It can be communicated though, through the symbol language of art.  Ritual like the other great art forms – painting, music, theatre for example – is capable of communicating wisdom experientially.  Because it is so participatory, it can be a particularly powerful art form – like being in a masterpiece.

The best rituals do not pretend to be a handing down of received wisdom  They simply face the question, and the answer is evoked in the ritual itself.  There are sixty meditations on the nature of love in the circle, no individual could dream of so profound an answer, and there is no way to say it in words.

Mystic experiences do not happen for everyone, or even anyone, every ritual.  I don’t think I could stand it if they did.  However all good ritual has a taste, a promise of it.  Good ritual makes us remember it is there.  And every so often, much more often than in ordinary life, it puts us in touch, touched by, touching the infinite.

Repetition is a powerful cue, and one of the hardest things to create when inventing or reinventing them.   Already our most loved  rituals are those that have been going the longest and repeated most often.  Midwinter solstice was one of our earliest inventions.  A generation  has now been celebrating it as long as they can remember, is passing it on to their children, and each year enriches its cargo of remembered associations.  As I prepare for it, these associations are already creating a special state of consciousness.

Most of our ordinary social discourse is very unauthentic.  We steer clear of anything that is really important to us, anything to do with deep emotions or primal issues.  We steer clear of any form of self-exposure, including creative expression.

We fear being judged as sentimental or showing off or socially inept.  We fear exposing precious and vulnerable experiences or insights to be ridiculed or stomped on.  We fear arousing feelings in others that are embarrassing or threatening or uncontrollable. There is a real reason for some of the fear.  Deep emotions can be confronting and dangerous.  Rituals are not encounter groups. In designing them you need to take some care that the ritual is appropriate to the group, the challenge is not too big, and the limitations are in place to make it a safe space.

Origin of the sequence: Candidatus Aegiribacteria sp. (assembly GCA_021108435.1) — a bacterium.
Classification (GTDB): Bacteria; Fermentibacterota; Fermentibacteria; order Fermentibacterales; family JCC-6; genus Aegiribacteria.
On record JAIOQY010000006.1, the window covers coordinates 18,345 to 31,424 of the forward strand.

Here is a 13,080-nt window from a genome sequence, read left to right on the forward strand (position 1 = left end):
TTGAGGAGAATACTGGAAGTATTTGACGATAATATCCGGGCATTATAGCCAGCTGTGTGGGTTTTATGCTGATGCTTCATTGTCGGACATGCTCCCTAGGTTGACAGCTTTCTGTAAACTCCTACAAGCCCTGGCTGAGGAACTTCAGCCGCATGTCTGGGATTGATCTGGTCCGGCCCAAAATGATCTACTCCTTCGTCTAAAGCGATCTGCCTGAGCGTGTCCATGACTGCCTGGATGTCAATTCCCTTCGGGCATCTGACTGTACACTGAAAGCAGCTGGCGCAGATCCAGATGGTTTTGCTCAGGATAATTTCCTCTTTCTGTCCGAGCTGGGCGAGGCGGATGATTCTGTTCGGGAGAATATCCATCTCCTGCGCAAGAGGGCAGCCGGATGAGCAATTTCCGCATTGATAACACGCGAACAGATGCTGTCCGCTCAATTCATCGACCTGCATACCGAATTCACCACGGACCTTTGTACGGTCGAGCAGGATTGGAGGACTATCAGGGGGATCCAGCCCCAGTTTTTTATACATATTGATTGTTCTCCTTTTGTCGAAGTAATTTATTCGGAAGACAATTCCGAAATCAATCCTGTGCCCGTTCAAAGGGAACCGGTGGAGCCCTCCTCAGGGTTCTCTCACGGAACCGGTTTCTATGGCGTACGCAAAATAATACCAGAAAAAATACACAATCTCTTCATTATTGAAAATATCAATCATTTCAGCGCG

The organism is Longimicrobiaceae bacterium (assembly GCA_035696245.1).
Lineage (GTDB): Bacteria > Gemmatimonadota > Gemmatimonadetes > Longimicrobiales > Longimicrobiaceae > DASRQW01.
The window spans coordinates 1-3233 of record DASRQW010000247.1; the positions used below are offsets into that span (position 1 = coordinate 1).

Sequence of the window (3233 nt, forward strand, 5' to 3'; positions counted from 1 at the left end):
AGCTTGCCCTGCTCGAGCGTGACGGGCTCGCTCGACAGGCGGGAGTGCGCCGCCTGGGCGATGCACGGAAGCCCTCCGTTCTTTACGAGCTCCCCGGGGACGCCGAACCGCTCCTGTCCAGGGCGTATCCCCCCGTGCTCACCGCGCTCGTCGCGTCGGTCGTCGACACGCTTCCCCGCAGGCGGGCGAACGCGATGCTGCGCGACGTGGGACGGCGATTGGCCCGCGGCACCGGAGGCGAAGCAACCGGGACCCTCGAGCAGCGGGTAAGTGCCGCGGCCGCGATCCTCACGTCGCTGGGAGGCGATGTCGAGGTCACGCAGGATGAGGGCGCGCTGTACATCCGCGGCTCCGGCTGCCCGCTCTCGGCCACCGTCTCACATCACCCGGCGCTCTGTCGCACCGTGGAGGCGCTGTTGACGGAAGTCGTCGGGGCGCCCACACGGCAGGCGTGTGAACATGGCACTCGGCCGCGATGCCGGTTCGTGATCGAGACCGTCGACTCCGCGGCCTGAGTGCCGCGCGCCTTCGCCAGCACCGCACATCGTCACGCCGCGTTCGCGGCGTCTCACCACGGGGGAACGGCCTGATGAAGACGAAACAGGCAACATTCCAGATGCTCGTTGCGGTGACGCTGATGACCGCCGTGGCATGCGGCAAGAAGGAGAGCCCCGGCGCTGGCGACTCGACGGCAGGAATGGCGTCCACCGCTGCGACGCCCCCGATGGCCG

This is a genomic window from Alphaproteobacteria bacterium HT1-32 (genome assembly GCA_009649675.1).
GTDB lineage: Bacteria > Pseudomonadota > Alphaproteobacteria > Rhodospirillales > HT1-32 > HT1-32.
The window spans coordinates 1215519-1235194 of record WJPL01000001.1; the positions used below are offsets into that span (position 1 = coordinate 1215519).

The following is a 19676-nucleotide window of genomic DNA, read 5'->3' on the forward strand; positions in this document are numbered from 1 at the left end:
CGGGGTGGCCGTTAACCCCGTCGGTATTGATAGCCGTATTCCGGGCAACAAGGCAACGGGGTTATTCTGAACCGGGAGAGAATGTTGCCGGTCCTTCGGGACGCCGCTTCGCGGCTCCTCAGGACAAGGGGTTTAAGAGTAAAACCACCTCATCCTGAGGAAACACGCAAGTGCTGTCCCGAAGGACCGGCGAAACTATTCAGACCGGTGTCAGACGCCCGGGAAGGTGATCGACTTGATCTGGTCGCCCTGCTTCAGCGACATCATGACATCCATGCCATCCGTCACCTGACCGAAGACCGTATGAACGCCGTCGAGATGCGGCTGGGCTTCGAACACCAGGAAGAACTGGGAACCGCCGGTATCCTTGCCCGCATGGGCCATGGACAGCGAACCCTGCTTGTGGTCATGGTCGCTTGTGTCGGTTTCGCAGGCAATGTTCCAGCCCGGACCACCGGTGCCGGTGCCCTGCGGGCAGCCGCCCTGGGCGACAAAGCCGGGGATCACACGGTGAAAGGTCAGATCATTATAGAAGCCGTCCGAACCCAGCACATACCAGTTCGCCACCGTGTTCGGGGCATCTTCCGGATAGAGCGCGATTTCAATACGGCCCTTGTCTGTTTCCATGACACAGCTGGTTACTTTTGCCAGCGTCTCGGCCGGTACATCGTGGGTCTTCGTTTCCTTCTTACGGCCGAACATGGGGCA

But at the same time living your life without ever communicating any deep, personal, life affecting stories and insights is lonely and alienating.  It leaves people with no basis for empathy and thus compassion.  And lacking a body of knowledge developed through sharing this important stuff, we create a society that may be clever but is not wise.

One of the things that allows this space is that a sabbat is not an ordinary day, not just any day. It is a solstice – ‘the sun stands still’, the stillness at the peak where everything hangs suspended. It is a time out of time, a liminal time, a special day. Yule is the longest night and that makes it numinous. It opens us to perceiving ourselves as vulnerable. At Yule it makes mythical sense to open to the awareness that at the bottom, at the longest night,  at the darkest place, there is love and there is hope. Around the bonfire we stand at that turning point feeling the dark, feeling the light about to return.